Is there a difference in the rate of parastomal herniation, and other stoma-related complications in people undergoing abdominal wall enterostomy, when comparing two stoma formation techniques: lateral pararectal, in which the stoma is located beside the rectus abdominis muscle, one of the muscles of the abdominal wall, versus transrectal, in which the stoma is pulled through the rectus abdominis muscle?
A stoma is an opening in the abdomen, which is surgically created to divert the flow of urine or feces; an enterostomy is a stoma that starts in the bowel. A parastomal hernia is an incisional hernia, through which abdominal contents protrude through a defect in the abdominal wall at the site of previous surgery. It is related to a stoma, and is one of the most common stoma-related complications. Many factors that potentially influence the occurrence of parastomal herniation have been investigated. However, it remains unclear whether the enterostomy should be placed through or beside the rectus abdominis muscle in order to prevent parastomal herniation.
The evidence is current to 9 November 2018. In this update, we included 10 retrospective cohort studies with a total of 864 participants, and one randomized controlled trial (RCT: a study in which participants are randomly allocated to the treatment groups), including 60 participants. The target population was individuals, regardless of age, who received a temporary or permanent enterostomy for any reason in either the elective (planned) or the emergency setting.
The results found inconclusive results between the two techniques for the risk of parastomal herniation (11 studies, 924 participants), stomal prolapse (1 study, 145 participants), ileus or stenosis (1 study, 60 participants), and skin irritation (1 study, 60 participants).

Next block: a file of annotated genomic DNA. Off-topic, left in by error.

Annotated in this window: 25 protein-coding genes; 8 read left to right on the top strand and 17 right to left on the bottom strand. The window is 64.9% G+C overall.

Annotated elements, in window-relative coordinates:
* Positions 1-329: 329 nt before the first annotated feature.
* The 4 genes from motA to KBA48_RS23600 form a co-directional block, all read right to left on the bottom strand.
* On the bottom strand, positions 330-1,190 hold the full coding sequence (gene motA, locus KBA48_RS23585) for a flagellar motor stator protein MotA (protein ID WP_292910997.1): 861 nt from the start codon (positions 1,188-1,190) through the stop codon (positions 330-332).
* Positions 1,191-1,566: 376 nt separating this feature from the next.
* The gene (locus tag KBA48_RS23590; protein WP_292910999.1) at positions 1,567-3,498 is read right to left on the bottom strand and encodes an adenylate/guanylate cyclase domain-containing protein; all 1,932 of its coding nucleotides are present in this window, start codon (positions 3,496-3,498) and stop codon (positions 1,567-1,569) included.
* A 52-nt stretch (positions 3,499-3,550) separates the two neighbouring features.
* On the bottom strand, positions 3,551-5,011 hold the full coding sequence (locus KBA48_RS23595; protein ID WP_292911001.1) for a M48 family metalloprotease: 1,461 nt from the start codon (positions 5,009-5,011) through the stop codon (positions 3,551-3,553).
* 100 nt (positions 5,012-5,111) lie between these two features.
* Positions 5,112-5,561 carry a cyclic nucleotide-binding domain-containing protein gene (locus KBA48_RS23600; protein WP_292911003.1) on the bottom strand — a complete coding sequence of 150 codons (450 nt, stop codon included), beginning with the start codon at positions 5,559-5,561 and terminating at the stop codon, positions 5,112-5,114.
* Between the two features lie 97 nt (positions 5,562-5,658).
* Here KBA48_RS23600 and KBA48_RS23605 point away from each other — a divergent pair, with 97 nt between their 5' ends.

Neither technique was found to be better than the other for any of the stoma-related outcomes of interest.
None of the studies measured other stoma-related problems, or death.
Quality of the evidence
We downgraded the quality of the evidence to moderate, low, or very low, because of high risk of bias, small sample sizes, few events, and diversity across studies.
Based on the current knowledge presented in this review, there is no evidence to support the use of one stoma formation technique over the other. Further research is likely to have an important impact on our confidence in the estimate of effect.
The present systematic review of randomized and non-randomized studies found inconsistent results between the two compared interventions regarding their potential to prevent parastomal herniation.
In conclusion, there is still a lack of high-quality evidence to support the ideal surgical technique of stoma formation. The available moderate-, low-, and very low-quality evidence, does not support or refute the superiority of one of the studied stoma formation techniques over the other.